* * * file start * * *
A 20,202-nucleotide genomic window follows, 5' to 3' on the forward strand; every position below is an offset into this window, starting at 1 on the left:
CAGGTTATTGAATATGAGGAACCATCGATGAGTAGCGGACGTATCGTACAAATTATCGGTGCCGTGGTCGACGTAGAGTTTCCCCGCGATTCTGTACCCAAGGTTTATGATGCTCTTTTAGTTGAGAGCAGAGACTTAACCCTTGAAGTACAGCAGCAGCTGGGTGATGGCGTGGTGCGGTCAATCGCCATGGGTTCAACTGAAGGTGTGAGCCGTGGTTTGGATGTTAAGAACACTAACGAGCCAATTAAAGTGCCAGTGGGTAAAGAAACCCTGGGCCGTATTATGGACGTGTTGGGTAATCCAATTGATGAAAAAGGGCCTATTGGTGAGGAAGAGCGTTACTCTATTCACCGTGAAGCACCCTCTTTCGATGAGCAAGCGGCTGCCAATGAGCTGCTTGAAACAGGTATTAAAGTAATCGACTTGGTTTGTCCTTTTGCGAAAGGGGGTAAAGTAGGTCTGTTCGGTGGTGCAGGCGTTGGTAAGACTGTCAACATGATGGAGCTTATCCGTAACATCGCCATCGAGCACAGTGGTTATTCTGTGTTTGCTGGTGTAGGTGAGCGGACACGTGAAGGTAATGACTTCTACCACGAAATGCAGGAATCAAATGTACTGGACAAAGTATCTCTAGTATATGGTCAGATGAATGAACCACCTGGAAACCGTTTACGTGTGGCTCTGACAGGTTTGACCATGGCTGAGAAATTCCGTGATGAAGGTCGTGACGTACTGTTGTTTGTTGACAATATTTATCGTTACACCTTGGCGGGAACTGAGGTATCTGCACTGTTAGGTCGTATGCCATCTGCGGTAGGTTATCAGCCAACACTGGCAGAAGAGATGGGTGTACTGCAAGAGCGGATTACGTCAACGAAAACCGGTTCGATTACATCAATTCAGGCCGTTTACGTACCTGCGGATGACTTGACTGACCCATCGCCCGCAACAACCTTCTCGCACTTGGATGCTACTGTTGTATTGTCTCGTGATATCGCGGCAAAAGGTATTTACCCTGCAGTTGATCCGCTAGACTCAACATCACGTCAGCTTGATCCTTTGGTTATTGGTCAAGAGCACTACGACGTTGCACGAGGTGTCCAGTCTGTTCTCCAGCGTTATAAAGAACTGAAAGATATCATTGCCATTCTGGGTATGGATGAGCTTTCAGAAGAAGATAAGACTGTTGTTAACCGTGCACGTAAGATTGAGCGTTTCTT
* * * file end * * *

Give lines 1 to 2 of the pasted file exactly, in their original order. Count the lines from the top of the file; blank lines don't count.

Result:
A 20,202-nucleotide genomic window follows, 5' to 3' on the forward strand; every position below is an offset into this window, starting at 1 on the left:
CAGGTTATTGAATATGAGGAACCATCGATGAGTAGCGGACGTATCGTACAAATTATCGGTGCCGTGGTCGACGTAGAGTTTCCCCGCGATTCTGTACCCAAGGTTTATGATGCTCTTTTAGTTGAGAGCAGAGACTTAACCCTTGAAGTACAGCAGCAGCTGGGTGATGGCGTGGTGCGGTCAATCGCCATGGGTTCAACTGAAGGTGTGAGCCGTGGTTTGGATGTTAAGAACACTAACGAGCCAATTAAAGTGCCAGTGGGTAAAGAAACCCTGGGCCGTATTATGGACGTGTTGGGTAATCCAATTGATGAAAAAGGGCCTATTGGTGAGGAAGAGCGTTACTCTATTCACCGTGAAGCACCCTCTTTCGATGAGCAAGCGGCTGCCAATGAGCTGCTTGAAACAGGTATTAAAGTAATCGACTTGGTTTGTCCTTTTGCGAAAGGGGGTAAAGTAGGTCTGTTCGGTGGTGCAGGCGTTGGTAAGACTGTCAACATGATGGAGCTTATCCGTAACATCGCCATCGAGCACAGTGGTTATTCTGTGTTTGCTGGTGTAGGTGAGCGGACACGTGAAGGTAATGACTTCTACCACGAAATGCAGGAATCAAATGTACTGGACAAAGTATCTCTAGTATATGGTCAGATGAATGAACCACCTGGAAACCGTTTACGTGTGGCTCTGACAGGTTTGACCATGGCTGAGAAATTCCGTGATGAAGGTCGTGACGTACTGTTGTTTGTTGACAATATTTATCGTTACACCTTGGCGGGAACTGAGGTATCTGCACTGTTAGGTCGTATGCCATCTGCGGTAGGTTATCAGCCAACACTGGCAGAAGAGATGGGTGTACTGCAAGAGCGGATTACGTCAACGAAAACCGGTTCGATTACATCAATTCAGGCCGTTTACGTACCTGCGGATGACTTGACTGACCCATCGCCCGCAACAACCTTCTCGCACTTGGATGCTACTGTTGTATTGTCTCGTGATATCGCGGCAAAAGGTATTTACCCTGCAGTTGATCCGCTAGACTCAACATCACGTCAGCTTGATCCTTTGGTTATTGGTCAAGAGCACTACGACGTTGCACGAGGTGTCCAGTCTGTTCTCCAGCGTTATAAAGAACTGAAAGATATCATTGCCATTCTGGGTATGGATGAGCTTTCAGAAGAAGATAAGACTGTTGTTAACCGTGCACGTAAGATTGAGCGTTTCTT